Sunday mornings now find more than 100 worshipers representing as many as 14 denominations gathering in the RV Park’s clubhouse located at 19800 Oak Road West, which is just off County Road 6 in Gulf Shores, Alabama.
Services are held from Nov. 1 through the following Easter each year.
Working through the owner of the RV Park, a winter resident was instrumental in getting the Church organized. His desire was to have a “teaching” rather than a “preaching” service for the park’s temporary residents.
Since the church’s inception, there have been three pastors. The current pastor is A. O. McGill, a permanent Island resident.
Helen Hastings has been the Pianist since 2001. One of the early decisions of the Church was to give its weekly offerings to the Christian Service Center – a practice still continued today.
And even though the congregation meets only six months each year, it is one of the Center’s most generous Church donors.
Bev Soenksen, the Church’s representative on the Center’s Board of Directors, said, “It is a great feeling to know a small group of people who meet only six months a year can make a difference at the CSC. We believe in what the Center does, and we consider it a blessing to be a part of their mission.”
February 23, 2011
By Duane Careb
We attempt to personally contact the owners in an effort to verify the existence of services and, when possible, talk to those involved in it’s administration – primarily the speakers. Although time consuming, these interviews have been very encouraging to both the campground owners and our ministry staff, as well.
The best resource for identifying these existing services is YOU!
No doubt, other RVers have told you about campgrounds hosting services or you personally have stayed at a campground that offered them.
Please take a moment and help us identify the campgrounds by simply completing the “Comments” section below. Give us as much information as possible – name, location, website, etc. We’ll do the rest!
You can serve other RVers visiting RVchurchesUSA daily who search our database. Of course, as others share their knowledge, you become the benefactor, as well. In this way, it’s a win-win scenario for all of us – campground owners, RVers and the Kingdom!
Don’t forget to check out our great articles emphasizing spiritual growth and secular RV-lifestyle as well as our resource page for RVers.
Thanks for your participation.
January 11, 2011Amelia Hadley Special to The Desert Sun • January 9, 2011
Out of the estimated 27,000 campgrounds in the United States, about 125 have embraced the trend.
Two are in the Coachella Valley.
“They love not having to leave their campground to go into town for a church service,” said Duane Careb, who created RVchurchesUSA.org in 2008. “Plus, people really enjoy learning about God in the setting of nature.”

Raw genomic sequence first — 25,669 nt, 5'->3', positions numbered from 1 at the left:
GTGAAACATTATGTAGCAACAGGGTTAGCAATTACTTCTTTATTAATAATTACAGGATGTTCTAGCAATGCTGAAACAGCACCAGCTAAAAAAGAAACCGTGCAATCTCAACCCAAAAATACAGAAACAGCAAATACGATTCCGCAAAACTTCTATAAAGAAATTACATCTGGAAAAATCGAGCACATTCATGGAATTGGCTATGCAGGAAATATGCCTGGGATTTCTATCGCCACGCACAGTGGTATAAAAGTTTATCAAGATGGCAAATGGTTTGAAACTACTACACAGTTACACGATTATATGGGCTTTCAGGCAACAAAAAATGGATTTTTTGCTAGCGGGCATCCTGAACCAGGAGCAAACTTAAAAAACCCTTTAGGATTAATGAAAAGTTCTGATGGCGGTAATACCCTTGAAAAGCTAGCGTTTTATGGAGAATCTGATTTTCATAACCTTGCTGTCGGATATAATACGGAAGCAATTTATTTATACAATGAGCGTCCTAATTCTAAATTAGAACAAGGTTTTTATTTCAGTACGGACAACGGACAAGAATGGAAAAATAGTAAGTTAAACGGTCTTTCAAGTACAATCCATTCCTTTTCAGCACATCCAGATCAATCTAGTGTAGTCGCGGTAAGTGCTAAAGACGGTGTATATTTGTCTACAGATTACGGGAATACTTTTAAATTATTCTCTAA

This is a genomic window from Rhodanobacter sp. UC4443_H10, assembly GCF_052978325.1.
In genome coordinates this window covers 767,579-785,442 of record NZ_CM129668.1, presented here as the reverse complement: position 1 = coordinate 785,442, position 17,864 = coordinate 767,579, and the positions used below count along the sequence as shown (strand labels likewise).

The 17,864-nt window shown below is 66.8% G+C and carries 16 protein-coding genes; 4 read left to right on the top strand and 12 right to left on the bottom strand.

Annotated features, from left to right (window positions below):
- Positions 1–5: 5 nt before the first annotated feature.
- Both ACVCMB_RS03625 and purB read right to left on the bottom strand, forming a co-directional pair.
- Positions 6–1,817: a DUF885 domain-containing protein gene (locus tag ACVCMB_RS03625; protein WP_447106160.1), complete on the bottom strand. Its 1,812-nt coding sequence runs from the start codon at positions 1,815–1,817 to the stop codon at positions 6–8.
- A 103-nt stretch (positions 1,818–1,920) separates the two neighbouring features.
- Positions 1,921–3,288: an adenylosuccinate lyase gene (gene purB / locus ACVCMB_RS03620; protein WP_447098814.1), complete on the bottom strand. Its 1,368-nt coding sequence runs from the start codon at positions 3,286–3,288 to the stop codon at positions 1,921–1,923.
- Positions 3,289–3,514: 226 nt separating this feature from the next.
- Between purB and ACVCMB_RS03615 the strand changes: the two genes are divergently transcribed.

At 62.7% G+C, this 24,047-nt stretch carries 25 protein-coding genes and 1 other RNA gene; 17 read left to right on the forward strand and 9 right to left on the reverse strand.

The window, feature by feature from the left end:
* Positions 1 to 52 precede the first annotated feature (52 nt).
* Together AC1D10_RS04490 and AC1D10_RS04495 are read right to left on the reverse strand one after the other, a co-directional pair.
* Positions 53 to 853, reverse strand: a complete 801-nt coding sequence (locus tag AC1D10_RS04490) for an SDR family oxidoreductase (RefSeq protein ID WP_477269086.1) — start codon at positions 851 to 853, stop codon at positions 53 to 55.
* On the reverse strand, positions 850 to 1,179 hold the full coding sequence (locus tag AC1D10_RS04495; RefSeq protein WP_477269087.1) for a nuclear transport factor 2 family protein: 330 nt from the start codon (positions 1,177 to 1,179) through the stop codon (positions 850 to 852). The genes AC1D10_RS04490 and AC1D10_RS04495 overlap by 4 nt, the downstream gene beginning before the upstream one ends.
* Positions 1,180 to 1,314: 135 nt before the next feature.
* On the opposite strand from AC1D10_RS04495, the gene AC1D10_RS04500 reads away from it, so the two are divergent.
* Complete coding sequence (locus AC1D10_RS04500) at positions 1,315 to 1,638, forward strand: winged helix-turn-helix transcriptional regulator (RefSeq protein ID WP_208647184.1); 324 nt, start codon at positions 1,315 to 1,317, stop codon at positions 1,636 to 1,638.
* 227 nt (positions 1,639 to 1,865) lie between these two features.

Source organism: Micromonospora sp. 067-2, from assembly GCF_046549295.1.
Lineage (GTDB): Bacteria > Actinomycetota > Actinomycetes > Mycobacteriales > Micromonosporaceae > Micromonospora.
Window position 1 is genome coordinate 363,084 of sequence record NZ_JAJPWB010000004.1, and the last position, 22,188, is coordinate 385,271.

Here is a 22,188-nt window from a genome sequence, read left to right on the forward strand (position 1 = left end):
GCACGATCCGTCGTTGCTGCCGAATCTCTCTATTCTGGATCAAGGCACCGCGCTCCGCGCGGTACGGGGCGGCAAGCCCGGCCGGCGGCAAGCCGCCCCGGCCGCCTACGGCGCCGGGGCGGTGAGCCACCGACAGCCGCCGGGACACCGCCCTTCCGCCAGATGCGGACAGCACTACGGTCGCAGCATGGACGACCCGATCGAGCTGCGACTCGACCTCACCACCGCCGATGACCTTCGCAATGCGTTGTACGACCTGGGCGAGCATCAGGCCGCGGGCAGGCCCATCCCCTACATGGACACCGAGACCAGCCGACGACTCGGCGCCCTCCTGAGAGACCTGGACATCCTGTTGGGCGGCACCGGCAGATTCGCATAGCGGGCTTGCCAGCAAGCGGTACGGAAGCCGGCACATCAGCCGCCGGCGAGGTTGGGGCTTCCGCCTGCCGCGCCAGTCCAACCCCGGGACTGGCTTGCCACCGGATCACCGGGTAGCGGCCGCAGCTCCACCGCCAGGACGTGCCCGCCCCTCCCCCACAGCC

More RVs are owned by Baby Boomers than any other group, according to a 2001 University of Michigan study commissioned by the Recreation Vehicle Industry Association. The generation also makes up the fastest-growing segment of the RV market.
Robert Ruesch, who founded Christian Resort Ministries in 2002, said RV’ers want “the peace of mind knowing they have a church-based support system waiting for them at their destination.”
Both men started their organizations to help out Baby Boomers who take to the road and want religion to come with them. They hook up RV resorts with pastors and musicians for church services.
“We’re a networking RV ministry,” said Careb.
At Sky Valley and Caliente Springs Resorts in Desert Hot Springs, attendance at Sunday services can be as high as 600 during winter months. Both have chapels, which is rare, Careb said.
Reverend Don Marienthal, 64, of Indio, is the senior chaplain of Sky Valley Ministry and oversees church services at both locations.
“My call to ministry is seniors; it’s where my heart is. They could be at the bottom of a coal mine or at an RV park, I just want to minister to seniors. It just so happens, there are a lot at RV parks,” Marienthal said.
Bible studies are on Wednesdays, hymn sings are regularly scheduled and Marienthal — along with three chaplains under his leadership — plan and conduct weddings and memorials.
Both chapels are nondenominational.
“In a park, you have a whole range of denominations, a blending of different positive influences in people’s lives,” said Roger Weber, who along with his wife, Wanda, lives at Sky Valley Resort six months a year.
“Having a nondenominational service every Sunday meets the needs of all the campers,” Weber said.
In 1997, the Webers bought an RV and began traveling throughout the United States.
They reserved space at the resort for one week.
They stayed for five months.
A retired accountant, Roger Weber now is treasurer of the Sky Valley Ministries board.
“The atmosphere is wonderful,” said Roger Weber, 78. “Having a church here is important to us.”
November 3, 2010Billy Graham is now 91-years-old with Parkinson’s disease.
Billy initially hesitated to accept the invitation because he struggles with Parkinson’s disease. But the Charlotte leaders said, ‘We don’t expect a major address. Just come and let us honor you.’ So he agreed.